Waiting . . . a mantra

Two years ago during our family Christmas dinner, then three-year-old grand, Eli, was getting fidgety and ornery. After several minutes I got his attention and simply said, “It’s really hard to wait, isn’t it.” He immediately stopped and the look on his face said, someone hears me. He simply responded, “I do not like to wait.” The two of us then had a Mr. Rogers moment talking about waiting and what we can do while we wait.

Last week I had a doctor’s appointment and she was running more than a little late. My appointment was for 11:20, and at 11:15 the woman who had the 10:40 appointment was still sitting in her chair. A nurse came out about then, apologized on the doctor’s behalf and explained that a procedure was taking longer than expected. She then offered snack crackers, water, and juice to anyone who wanted it – have never had that happen before!

As I waited, I thought of another doctor’s office. My first OB doctor, Dr. Schroeder, was this older German man who was the sweetest, most compassionate doctor I’ve ever had. When it was obvious I was going to miscarry my first little one, he squeezed my hand and told me how very sorry he was. From the tone of his voice and the look in his eyes I knew he truly was. Dr. Schroeder had a sign in his waiting room I’ve never forgotten.

If you are waiting to see me, please know that another patient is receiving the care and attention you expect and will receive.- Dr. Schroeder

I never read that sign as an admonition to just sit and be patient, but as a promise I would be taken care of. The words took me out of my own needs and reminded me others had those as well–maybe greater than mine that I of course knew nothing about. I’m grateful he took extra minutes to comfort me, even though he knew other expectant moms were sitting in the waiting room.

When I did get to see the doctor last week, she apologized profusely for the delay. This was my first appointment with her so I’m sure she was embarrassed about the impression she was making. I told her about Dr. Schroeder’s sign and assured her all was okay. Her look of gratitude spoke volumes.

After my appointment, Hubby and I stopped at the mall to pick up an order, and we weren’t the only ones in line; some were fidgety, some kept looking at their watches and looking around the few people in front of them. I thought again of Dr. Schroeder’s sign, with a little edit.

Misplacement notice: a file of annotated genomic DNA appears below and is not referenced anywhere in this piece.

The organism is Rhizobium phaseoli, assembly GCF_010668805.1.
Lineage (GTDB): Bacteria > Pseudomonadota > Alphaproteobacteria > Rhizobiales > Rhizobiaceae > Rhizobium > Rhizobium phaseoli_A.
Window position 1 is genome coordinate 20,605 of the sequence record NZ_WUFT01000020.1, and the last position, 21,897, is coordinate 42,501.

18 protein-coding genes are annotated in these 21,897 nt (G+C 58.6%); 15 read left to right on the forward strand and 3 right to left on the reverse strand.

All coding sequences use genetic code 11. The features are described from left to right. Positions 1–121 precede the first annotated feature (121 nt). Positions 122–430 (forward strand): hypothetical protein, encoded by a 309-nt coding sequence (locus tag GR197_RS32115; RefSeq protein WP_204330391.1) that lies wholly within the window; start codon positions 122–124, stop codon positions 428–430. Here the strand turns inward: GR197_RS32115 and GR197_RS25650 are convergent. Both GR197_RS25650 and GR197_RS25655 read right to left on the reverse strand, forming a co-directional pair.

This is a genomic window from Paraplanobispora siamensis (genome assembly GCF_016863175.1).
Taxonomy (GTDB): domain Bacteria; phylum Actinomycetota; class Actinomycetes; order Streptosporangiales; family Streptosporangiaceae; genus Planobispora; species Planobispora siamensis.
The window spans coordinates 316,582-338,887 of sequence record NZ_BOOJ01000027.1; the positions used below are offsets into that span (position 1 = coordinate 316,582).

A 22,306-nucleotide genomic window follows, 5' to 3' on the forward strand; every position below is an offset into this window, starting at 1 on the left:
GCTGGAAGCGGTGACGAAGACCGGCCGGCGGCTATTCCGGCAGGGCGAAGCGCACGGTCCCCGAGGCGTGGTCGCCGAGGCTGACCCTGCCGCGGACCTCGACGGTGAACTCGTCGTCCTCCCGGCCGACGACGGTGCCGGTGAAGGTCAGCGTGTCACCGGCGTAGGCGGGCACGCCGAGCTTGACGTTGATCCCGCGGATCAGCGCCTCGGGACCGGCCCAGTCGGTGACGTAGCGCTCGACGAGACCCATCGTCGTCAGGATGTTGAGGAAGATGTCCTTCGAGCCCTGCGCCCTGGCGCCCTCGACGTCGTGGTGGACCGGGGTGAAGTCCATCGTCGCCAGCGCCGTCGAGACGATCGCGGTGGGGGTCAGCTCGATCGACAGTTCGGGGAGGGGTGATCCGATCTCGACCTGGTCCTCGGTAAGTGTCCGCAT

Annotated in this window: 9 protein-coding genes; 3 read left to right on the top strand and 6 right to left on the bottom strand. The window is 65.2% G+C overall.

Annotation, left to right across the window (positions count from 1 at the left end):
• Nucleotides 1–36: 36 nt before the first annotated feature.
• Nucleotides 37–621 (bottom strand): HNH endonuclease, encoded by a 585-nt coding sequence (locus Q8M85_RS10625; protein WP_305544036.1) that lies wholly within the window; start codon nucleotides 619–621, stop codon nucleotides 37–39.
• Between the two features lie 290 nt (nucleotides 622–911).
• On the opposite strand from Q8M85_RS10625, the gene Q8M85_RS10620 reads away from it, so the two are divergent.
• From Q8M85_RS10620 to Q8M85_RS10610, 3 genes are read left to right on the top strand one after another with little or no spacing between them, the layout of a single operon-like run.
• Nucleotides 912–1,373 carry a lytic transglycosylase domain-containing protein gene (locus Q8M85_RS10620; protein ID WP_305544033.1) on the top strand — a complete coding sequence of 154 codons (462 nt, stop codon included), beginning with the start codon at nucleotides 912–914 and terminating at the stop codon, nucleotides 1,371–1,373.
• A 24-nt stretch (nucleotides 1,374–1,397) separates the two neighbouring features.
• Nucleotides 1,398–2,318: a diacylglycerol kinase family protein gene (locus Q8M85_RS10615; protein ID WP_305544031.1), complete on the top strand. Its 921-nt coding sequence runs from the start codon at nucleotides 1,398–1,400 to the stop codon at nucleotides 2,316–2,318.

If you are waiting, please know another customer is receiving the same attention that you expect and will receive.

Saturday evening Hubby and I went to dinner and–as they say down here–they were slam (really busy quickly). Our waiter was great–cheerful, attentive, and keeping up with his orders at several tables.

If you are waiting, please know another patron is receiving the same attention and service that you expect and will receive.

During Advent, the season of blessed waiting, there are so many instances of little daily waitings that try our patience. Delays in deliveries? Our ‘To Do’ list that keeps getting longer? The number of cars that increase at each intersection? Check-out lines that wind into the aisles?

In our desire and good intentions to bring in the spirit of Christmas, it’s sometimes easy to overlook the Spirit already present in those around us. 

I know I’m lucky in that I had the time to wait for a late appearance by my doctor. Another patient might not have that luxury. I also know that when I’m pressed for time it’s often because I’ve pressed too much into it. I have a bad habit of clumping all my errands into one day, then sometimes feeling rushed trying to accomplish everything if a stop or two takes longer than I planned. It’s like I somehow believe time expands to suit my schedule. That theory seems to work only when I’m gardening or when I’m writing.

While I’m not one to snap at a clerk or cashier, that impatience drains my naturally positive attitude, so I’m not as friendly or cheery as I otherwise might (should) be–I’m still nice!–the light is just a shade dimmer. It’s my own Spirit that I overlook just a bit.

Yesterday began the second week of Advent, and in my Mary Oliver poetry meditation, this week’s theme is peace. May we all find peace in our waiting this week – both toward the people we encounter, but also toward our own inner Spirit.

While I wait, others are waiting too.

Recently Hubby and I sat in on Eli’s Tae-Kwando class. The students were running through an exercise individually, so all the other students had to sit at attention until their turn. Out of a class of 10, Eli was one of the last students to go. While others around him fidgeted, Eli didn’t move a muscle while he waited.

While others wait, I am waiting too.

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2 Responses to Waiting . . . a mantra

  1. bertielou51 says:

    Good things come to those who wait. (My mother always said.)

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